Our church people have varied educational backgrounds. A couple have college and university degrees, but most have just finished high school (and a few haven’t). All but one have never had a Bible college education. Their overall understanding of the Scriptures is rudimentary at best.

The project intrigued me, so I downloaded the materials and began planning for adapting it for our own use.

Last fall and winter, we preached through the entire Old Testament, organized chronologically. I called it “9 Months of Wondering Through the Old Testament”. Every service was devoted to this project. Three on Sundays and every Wednesday night. We covered every book. Our messages were mostly “birds-eye” views, detail-oriented sermons simply couldn’t be done in order to keep up with the schedule. Using pastor Bolender’s study guide, we produced our own (some minor doctrinal differences, plus a different schedule).

This summer, I preached through Malachi (still not as detailed as I would like!)and also taught some lessons in our Adult Bible Study hour on the Intertestamental Period.

Today we start our next project, The Revelation of Jesus Christ, a seven month series through the New Testament. The series involves preaching Matthew/Mark/Luke using a Harmony of the Gospels, then Acts interspersed with James, Galatians, 1 & 2 Thessalonians, 1 & 2 Corinthians, Romans in harmony with their time of writing, followed by Ephesians, Philippians, Colossians, Philemon, and 1 Timothy (Paul writing from prison). Next is Titus, 1 & 2 Peter, 2 Timothy, Hebrews, and Jude as the activities of the apostles and the church become constrained under the Neronian persecution. Finally we conclude with John, 1, 2, & 3 John, and Revelation, providing the capstone of God’s revelation to men, a reflective look back on the first century of Christianity by the last apostle, and a magnificent look forward to the final revelation of Jesus Christ at the end of the age.

We will again be devoting four sermons a week to this project, we will be covering approximately eight chapters every week. Our first study guide includes some extra introductory material but is 26 pages long! Hopefully the next one will be a little shorter.

Our Old Testament study will shortly be available by CD-ROM with an HTML index. I hope to provide the same for the New Testament when we are finished. We are also thinking about putting all the messages

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on a DVD with the written material. This will provide a resource for our people in the future. We aren’t going to go back and do this project again!

It has been a great blessing to our church to see the Old Testament unfold before our eyes, and I am sure the New Testament study will do the same, with greater understanding now that we have worked through the Old Testament.

Philadelphia Inquirer | 08/24/2006 | Gay rights vs. religious beliefs

Philadelphia Inquirer | 08/24/2006 | Gay rights vs. religious beliefs

I’ve got to get to the office, but this article caught my attention on the way out the door. It points out where the homosexual agenda is headed, and I think we are on a collision course in Canada. The gay marriage thing will likely be an issue used to attack the Christian church if it is allowed to stand. A few excerpts from the article:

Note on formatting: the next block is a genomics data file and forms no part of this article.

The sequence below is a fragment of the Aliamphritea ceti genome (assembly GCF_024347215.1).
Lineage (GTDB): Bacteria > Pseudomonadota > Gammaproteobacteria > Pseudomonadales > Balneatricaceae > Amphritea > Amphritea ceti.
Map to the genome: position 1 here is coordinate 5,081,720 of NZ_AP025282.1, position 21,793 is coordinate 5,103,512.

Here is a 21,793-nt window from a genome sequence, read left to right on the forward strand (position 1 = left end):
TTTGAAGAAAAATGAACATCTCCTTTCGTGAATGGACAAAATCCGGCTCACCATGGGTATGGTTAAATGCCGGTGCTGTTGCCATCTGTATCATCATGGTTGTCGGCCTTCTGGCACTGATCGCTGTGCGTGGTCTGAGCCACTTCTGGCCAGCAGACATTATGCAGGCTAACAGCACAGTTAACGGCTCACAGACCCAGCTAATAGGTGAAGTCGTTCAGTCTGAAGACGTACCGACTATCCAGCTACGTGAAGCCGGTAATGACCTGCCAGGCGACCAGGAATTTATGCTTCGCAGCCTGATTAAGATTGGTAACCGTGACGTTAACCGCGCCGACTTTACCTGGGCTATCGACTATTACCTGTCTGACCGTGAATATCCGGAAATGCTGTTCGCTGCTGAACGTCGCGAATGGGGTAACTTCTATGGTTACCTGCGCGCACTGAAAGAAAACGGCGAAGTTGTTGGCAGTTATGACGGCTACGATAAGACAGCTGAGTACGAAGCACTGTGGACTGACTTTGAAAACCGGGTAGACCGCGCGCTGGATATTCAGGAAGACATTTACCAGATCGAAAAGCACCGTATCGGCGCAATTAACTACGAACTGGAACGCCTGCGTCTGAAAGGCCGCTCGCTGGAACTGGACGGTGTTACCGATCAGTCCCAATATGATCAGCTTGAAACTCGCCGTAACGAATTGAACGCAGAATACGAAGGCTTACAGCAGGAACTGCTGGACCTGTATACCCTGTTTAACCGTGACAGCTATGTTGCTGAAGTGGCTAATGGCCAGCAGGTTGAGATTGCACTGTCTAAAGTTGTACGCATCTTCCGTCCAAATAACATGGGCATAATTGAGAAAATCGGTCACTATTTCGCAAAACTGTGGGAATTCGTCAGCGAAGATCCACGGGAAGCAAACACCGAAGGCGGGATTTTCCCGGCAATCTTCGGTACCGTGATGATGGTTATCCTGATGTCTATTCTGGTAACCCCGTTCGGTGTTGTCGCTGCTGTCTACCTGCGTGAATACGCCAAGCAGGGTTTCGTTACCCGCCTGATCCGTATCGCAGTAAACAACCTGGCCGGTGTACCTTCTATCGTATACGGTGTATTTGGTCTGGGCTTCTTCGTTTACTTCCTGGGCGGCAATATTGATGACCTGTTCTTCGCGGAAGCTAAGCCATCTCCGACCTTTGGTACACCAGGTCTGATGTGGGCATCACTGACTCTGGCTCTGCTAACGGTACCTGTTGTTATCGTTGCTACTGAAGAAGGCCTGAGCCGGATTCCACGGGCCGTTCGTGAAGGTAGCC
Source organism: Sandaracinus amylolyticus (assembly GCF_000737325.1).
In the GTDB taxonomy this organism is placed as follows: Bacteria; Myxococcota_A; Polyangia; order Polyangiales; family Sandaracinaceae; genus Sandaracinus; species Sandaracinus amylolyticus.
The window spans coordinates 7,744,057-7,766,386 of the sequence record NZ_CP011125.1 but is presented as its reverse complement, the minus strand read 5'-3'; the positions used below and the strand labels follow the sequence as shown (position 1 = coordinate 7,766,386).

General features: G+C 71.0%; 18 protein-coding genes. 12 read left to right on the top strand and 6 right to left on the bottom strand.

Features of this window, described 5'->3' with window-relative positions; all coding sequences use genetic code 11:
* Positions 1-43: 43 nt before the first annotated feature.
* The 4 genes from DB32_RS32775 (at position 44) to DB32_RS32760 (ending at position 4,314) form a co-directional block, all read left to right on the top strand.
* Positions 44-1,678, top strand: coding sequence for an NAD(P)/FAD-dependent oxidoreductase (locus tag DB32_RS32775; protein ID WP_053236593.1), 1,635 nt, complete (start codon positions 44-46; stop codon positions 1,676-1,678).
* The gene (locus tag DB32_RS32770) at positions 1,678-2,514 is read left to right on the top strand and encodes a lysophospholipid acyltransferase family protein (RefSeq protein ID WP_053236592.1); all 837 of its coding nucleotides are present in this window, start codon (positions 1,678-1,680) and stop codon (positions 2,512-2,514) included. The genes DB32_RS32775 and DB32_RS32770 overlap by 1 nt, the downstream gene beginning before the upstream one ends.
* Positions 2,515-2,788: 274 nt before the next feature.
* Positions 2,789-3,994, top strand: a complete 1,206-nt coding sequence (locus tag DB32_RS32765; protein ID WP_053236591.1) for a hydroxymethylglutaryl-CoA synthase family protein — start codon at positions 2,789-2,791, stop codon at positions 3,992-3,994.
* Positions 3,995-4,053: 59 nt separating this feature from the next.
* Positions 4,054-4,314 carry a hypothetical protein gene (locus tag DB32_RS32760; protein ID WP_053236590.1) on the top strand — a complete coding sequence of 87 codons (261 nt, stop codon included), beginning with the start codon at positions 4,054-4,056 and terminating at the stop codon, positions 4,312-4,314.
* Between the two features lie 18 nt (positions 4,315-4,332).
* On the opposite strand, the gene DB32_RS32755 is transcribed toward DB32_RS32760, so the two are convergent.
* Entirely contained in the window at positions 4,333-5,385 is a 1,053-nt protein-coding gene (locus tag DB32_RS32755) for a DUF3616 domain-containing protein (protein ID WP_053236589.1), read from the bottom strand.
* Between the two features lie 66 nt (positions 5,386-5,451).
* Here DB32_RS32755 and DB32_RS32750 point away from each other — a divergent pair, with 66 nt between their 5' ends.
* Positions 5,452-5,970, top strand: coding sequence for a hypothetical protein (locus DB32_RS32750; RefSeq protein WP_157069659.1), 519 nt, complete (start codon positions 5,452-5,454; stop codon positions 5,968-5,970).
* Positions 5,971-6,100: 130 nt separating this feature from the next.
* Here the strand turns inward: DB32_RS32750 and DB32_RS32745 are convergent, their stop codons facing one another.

Live and let live. A simple concept, to be sure, but can we apply it to the growing conflict between gay rights and religious beliefs? The answer increasingly seems to be no.

And note this:

If the gay-rights movement is willing to trample on the moral beliefs of the Boy Scouts for the sake of “tolerance,” will religious institutions that also provide social services and oppose gay rights on religious grounds fare any better?

Not likely! And then notice this:

In the 1982 case of Bob Jones University v. United States, the Supreme Court found that when a charitable organization’s policies become “at odds with the common community conscience,” its state and federal tax exemptions may be revoked, even if the policies are religiously motivated. This decision allowed governments at all levels to revoke the income or property-tax exemptions of religious institutions that “discriminate” against same-sex couples. All it takes is a court, legislature, or tax bureaucrat to find that the “community conscience” demands it.

While many decried BJU’s old policy, including me, I realized that the court battle had far reaching implications when it was fought and lost.

We certainly need to be ‘wise as serpents and harmless as doves’ in these troubling days.

Regards,
Don Johnson
Jer 33.3

More on the ego

I was talking to my wife about my theory of ego and the call to preach. I blogged on this earlier, but I want to expand it a bit more.

In the earlier post, I said this:

At the heart of a good deal of it, there must be ego. Are you conscious of ego in yourself? Do you realize how much it drives what you say and do? On a parallel track, how much of the ‘call to preach’ is simply ego? A good deal of it, in my opinion. Leadership involves ego. Very few leaders are in their positions because they are the humblest and godliest of men.